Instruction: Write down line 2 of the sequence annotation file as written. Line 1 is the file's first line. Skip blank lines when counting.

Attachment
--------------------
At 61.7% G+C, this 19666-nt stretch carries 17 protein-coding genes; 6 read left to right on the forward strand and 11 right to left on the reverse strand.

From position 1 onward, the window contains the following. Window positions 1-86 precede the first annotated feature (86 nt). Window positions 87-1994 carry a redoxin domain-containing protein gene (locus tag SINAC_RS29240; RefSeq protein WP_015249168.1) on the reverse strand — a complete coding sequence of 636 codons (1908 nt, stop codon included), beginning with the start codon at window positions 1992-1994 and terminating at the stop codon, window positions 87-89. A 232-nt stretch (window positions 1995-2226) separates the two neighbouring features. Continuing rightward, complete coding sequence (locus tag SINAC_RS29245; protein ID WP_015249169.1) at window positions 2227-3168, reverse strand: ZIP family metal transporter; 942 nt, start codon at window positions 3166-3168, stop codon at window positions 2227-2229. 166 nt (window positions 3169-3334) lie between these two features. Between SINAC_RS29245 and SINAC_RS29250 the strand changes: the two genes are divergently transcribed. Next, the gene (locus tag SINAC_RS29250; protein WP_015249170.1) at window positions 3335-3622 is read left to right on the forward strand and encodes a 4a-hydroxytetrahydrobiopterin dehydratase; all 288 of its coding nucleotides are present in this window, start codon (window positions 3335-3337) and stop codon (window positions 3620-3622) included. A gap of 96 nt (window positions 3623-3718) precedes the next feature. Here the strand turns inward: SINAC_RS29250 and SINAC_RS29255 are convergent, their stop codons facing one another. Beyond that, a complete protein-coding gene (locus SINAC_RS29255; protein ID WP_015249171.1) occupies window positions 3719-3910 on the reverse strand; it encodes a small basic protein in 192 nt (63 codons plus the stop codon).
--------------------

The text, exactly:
From position 1 onward, the window contains the following. Window positions 1-86 precede the first annotated feature (86 nt). Window positions 87-1994 carry a redoxin domain-containing protein gene (locus tag SINAC_RS29240; RefSeq protein WP_015249168.1) on the reverse strand — a complete coding sequence of 636 codons (1908 nt, stop codon included), beginning with the start codon at window positions 1992-1994 and terminating at the stop codon, window positions 87-89. A 232-nt stretch (window positions 1995-2226) separates the two neighbouring features. Continuing rightward, complete coding sequence (locus tag SINAC_RS29245; protein ID WP_015249169.1) at window positions 2227-3168, reverse strand: ZIP family metal transporter; 942 nt, start codon at window positions 3166-3168, stop codon at window positions 2227-2229. 166 nt (window positions 3169-3334) lie between these two features. Between SINAC_RS29245 and SINAC_RS29250 the strand changes: the two genes are divergently transcribed. Next, the gene (locus tag SINAC_RS29250; protein WP_015249170.1) at window positions 3335-3622 is read left to right on the forward strand and encodes a 4a-hydroxytetrahydrobiopterin dehydratase; all 288 of its coding nucleotides are present in this window, start codon (window positions 3335-3337) and stop codon (window positions 3620-3622) included. A gap of 96 nt (window positions 3623-3718) precedes the next feature. Here the strand turns inward: SINAC_RS29250 and SINAC_RS29255 are convergent, their stop codons facing one another. Beyond that, a complete protein-coding gene (locus SINAC_RS29255; protein ID WP_015249171.1) occupies window positions 3719-3910 on the reverse strand; it encodes a small basic protein in 192 nt (63 codons plus the stop codon).